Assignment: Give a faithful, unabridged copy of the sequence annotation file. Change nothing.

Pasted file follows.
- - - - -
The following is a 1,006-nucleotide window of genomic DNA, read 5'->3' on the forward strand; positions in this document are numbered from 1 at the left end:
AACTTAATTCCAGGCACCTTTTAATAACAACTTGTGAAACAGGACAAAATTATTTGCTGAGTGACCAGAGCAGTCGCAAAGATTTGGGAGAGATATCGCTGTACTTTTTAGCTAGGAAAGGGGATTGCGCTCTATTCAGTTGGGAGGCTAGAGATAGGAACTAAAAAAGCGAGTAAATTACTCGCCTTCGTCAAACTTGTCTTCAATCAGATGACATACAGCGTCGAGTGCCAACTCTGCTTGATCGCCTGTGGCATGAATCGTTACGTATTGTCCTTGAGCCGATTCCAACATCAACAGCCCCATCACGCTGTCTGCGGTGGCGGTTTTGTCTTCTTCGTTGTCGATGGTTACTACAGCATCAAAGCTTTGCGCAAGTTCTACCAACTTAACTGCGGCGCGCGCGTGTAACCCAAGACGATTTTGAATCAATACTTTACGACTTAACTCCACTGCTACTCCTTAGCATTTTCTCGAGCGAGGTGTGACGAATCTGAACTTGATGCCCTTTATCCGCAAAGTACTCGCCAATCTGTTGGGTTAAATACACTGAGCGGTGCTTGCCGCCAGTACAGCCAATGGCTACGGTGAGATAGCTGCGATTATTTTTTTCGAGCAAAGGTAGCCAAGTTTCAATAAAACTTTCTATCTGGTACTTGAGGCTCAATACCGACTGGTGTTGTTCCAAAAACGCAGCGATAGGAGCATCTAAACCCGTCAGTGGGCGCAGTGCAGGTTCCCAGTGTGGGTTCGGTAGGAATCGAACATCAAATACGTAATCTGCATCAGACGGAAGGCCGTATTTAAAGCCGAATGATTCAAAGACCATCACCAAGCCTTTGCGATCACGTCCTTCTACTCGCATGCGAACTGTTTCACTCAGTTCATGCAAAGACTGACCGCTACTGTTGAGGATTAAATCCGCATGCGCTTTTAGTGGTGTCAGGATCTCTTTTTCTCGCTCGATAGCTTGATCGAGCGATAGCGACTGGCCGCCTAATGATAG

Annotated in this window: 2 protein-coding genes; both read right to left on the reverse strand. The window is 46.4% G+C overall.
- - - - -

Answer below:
The following is a 1,006-nucleotide window of genomic DNA, read 5'->3' on the forward strand; positions in this document are numbered from 1 at the left end:
AACTTAATTCCAGGCACCTTTTAATAACAACTTGTGAAACAGGACAAAATTATTTGCTGAGTGACCAGAGCAGTCGCAAAGATTTGGGAGAGATATCGCTGTACTTTTTAGCTAGGAAAGGGGATTGCGCTCTATTCAGTTGGGAGGCTAGAGATAGGAACTAAAAAAGCGAGTAAATTACTCGCCTTCGTCAAACTTGTCTTCAATCAGATGACATACAGCGTCGAGTGCCAACTCTGCTTGATCGCCTGTGGCATGAATCGTTACGTATTGTCCTTGAGCCGATTCCAACATCAACAGCCCCATCACGCTGTCTGCGGTGGCGGTTTTGTCTTCTTCGTTGTCGATGGTTACTACAGCATCAAAGCTTTGCGCAAGTTCTACCAACTTAACTGCGGCGCGCGCGTGTAACCCAAGACGATTTTGAATCAATACTTTACGACTTAACTCCACTGCTACTCCTTAGCATTTTCTCGAGCGAGGTGTGACGAATCTGAACTTGATGCCCTTTATCCGCAAAGTACTCGCCAATCTGTTGGGTTAAATACACTGAGCGGTGCTTGCCGCCAGTACAGCCAATGGCTACGGTGAGATAGCTGCGATTATTTTTTTCGAGCAAAGGTAGCCAAGTTTCAATAAAACTTTCTATCTGGTACTTGAGGCTCAATACCGACTGGTGTTGTTCCAAAAACGCAGCGATAGGAGCATCTAAACCCGTCAGTGGGCGCAGTGCAGGTTCCCAGTGTGGGTTCGGTAGGAATCGAACATCAAATACGTAATCTGCATCAGACGGAAGGCCGTATTTAAAGCCGAATGATTCAAAGACCATCACCAAGCCTTTGCGATCACGTCCTTCTACTCGCATGCGAACTGTTTCACTCAGTTCATGCAAAGACTGACCGCTACTGTTGAGGATTAAATCCGCATGCGCTTTTAGTGGTGTCAGGATCTCTTTTTCTCGCTCGATAGCTTGATCGAGCGATAGCGACTGGCCGCCTAATGATAG

Annotated in this window: 2 protein-coding genes; both read right to left on the reverse strand. The window is 46.4% G+C overall.